Open up your mind and your potential reaches infinity…

I know not what the name of this boy is or how old is he. But this picture, speaks a million words about his dreams and aspirations.

The comment along with this pic on Facebook, apparently written by his father, said:
Load shedding Schedule in Lahore: 01:00 am to 02:00 am 09:00 am to 10:00 am 02:00 pm to 4:00 pm 08:00 pm to 10:00 pm.

My son wrote this without any assignment. No one asked him to write but he expressed his feelings. He didn’t know that the power is a federal issue…oh! May be he’s right after 18th amendment. This phenomenon of electricity is leaving a deep and darkened effect on a child’s psychology. They can’t have sound sleep. Especially when they used to come back from school at 2:00 pm there is no electricity so they can’t have their lunch properly and same is at night when it goes from 8:00pm to 10:00pm. It also cut down somewhere in midnight in very hot conditions. From poverty to terrorism & economy to education it’s a root cause of many ills & evils but the stone heart leadership is silent on every public issue.

Perhaps good news and Pakistan aren’t friends any more.

The hope-hopelessness curve keeps convulsing with its aberrant spikes and dips in every heart .

After reading the note,jotted by these tender hands, the flame of hope rekindles. Kids are simply amazing. They teach us a million lessons of endurance and hope amidst adversity.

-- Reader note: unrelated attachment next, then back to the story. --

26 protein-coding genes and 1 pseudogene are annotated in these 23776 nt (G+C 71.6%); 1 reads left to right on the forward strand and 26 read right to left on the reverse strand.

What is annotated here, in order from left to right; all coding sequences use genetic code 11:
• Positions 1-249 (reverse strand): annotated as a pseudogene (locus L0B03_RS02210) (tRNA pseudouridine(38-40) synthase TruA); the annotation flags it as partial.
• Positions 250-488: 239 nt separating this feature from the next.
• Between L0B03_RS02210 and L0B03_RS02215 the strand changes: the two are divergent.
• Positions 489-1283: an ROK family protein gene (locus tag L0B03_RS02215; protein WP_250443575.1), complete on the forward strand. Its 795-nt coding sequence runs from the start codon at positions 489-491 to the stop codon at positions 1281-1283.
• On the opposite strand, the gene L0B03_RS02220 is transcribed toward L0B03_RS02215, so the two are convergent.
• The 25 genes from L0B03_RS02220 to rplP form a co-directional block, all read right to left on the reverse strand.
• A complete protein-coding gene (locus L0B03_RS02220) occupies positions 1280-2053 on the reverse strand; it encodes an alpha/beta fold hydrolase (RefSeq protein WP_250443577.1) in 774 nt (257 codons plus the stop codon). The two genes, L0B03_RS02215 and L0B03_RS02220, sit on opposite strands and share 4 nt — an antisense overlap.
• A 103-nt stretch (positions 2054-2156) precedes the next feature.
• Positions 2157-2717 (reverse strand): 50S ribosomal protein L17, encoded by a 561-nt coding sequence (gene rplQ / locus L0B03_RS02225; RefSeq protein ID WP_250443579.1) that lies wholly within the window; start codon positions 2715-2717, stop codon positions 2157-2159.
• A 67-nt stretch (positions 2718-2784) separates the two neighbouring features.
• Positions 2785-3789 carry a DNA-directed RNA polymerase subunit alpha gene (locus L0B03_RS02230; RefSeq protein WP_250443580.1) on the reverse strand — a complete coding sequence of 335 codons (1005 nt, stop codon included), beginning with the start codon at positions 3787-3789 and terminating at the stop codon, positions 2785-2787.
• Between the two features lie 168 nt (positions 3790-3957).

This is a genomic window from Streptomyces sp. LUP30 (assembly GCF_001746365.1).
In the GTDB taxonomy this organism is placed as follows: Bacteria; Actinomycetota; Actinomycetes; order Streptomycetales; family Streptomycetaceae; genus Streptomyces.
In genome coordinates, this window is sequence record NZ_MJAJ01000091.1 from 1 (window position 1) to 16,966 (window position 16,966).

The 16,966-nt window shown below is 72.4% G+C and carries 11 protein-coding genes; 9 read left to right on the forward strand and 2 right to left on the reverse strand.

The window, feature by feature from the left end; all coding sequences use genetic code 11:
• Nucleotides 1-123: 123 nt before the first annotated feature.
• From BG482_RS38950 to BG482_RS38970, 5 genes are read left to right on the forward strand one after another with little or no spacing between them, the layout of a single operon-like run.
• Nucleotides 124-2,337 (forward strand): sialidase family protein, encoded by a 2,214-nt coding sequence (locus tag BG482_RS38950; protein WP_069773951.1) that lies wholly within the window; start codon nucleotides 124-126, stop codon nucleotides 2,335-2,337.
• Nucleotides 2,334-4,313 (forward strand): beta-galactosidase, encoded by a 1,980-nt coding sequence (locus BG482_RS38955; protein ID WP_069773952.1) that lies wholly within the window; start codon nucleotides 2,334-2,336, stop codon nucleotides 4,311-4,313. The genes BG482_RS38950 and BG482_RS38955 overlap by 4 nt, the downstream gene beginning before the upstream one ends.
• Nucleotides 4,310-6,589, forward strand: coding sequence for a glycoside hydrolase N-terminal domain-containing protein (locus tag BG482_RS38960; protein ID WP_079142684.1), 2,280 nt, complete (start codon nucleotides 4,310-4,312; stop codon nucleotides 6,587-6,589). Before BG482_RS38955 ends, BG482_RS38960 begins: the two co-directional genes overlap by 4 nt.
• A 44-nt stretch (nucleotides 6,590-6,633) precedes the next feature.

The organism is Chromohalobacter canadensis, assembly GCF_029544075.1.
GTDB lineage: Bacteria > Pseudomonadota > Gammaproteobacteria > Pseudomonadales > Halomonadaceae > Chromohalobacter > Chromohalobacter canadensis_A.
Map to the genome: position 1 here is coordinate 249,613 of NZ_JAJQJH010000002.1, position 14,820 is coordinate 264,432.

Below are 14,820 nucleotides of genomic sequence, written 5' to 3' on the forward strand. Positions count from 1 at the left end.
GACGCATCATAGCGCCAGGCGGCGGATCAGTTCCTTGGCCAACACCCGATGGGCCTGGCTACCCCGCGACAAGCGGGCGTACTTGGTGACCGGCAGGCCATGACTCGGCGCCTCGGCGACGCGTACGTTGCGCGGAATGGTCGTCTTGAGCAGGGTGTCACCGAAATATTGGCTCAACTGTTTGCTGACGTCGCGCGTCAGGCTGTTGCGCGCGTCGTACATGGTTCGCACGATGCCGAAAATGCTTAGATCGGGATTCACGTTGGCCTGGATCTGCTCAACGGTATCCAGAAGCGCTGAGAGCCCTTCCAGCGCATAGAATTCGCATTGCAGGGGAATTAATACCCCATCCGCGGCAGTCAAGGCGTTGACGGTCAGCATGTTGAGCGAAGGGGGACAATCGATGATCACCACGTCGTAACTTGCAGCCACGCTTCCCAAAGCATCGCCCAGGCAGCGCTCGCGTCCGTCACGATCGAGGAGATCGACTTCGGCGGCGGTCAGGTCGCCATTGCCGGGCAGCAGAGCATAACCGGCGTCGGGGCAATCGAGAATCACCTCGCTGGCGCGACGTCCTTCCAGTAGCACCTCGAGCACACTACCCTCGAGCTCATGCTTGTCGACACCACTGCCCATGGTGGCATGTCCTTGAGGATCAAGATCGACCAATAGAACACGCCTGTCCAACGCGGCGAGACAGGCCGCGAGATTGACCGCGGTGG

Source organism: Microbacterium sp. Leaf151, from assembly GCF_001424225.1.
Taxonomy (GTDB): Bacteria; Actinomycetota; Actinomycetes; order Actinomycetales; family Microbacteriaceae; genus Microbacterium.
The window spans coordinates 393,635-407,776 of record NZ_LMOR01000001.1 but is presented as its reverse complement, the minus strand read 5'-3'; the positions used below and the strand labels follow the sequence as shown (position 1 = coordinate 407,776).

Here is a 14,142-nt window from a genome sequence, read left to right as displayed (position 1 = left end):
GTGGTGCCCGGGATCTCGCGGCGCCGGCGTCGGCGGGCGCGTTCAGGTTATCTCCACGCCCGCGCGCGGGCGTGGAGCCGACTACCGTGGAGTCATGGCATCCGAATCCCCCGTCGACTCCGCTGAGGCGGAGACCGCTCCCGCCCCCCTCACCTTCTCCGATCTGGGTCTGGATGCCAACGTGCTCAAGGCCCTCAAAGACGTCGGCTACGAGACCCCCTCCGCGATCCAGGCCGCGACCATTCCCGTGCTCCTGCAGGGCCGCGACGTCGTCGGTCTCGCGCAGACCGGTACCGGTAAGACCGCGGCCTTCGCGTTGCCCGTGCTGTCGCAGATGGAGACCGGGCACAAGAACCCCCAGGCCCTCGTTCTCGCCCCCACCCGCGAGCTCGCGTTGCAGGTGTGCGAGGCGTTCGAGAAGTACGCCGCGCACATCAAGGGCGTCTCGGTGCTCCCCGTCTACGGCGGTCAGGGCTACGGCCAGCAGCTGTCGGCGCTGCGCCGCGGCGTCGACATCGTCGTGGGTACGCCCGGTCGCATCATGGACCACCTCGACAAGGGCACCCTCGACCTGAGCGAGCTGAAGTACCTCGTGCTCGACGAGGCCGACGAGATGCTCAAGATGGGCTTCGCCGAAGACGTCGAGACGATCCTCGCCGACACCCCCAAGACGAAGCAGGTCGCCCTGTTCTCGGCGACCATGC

It is their aspirations and faith in their future which is perhaps the only flicker of hope left for us.

Syed Sher Ali’s (the boy in the picture, aged 8 years and a 4th grader–I come to know later) scribbling screams aloud the optimism, that millions of other kids like him whisper each moment.

I just wish that he remains as firm and steadfast in his resolve for all times to come. Let the whip of time not corrupt him, like it has corrupted us. Let the lashes of life not make him a pessimist, like it has made many of us.

Havent we, the grown ups, let them down by what world, what environment and what history we have offered to them?

What have we given them?
Nothing but misery and suffering.

And what do they give us?
Nothing but hope, hope for a better tomorrow.

The picture reminds me of the first half of Kahlil Gibran’s poem on Children:

Your children are not your children.
They are the sons and daughters of Life’s longing for itself.
They come through you but not from you,
And though they are with you yet they belong not to you.
You may give them your love but not your thoughts,
For they have their own thoughts.
You may house their bodies but not their souls,
For their souls dwell in the house of tomorrow,
which you cannot visit, not even in your dreams.
You may strive to be like them,
but seek not to make them like you.
For life goes not backward nor tarries with yesterday

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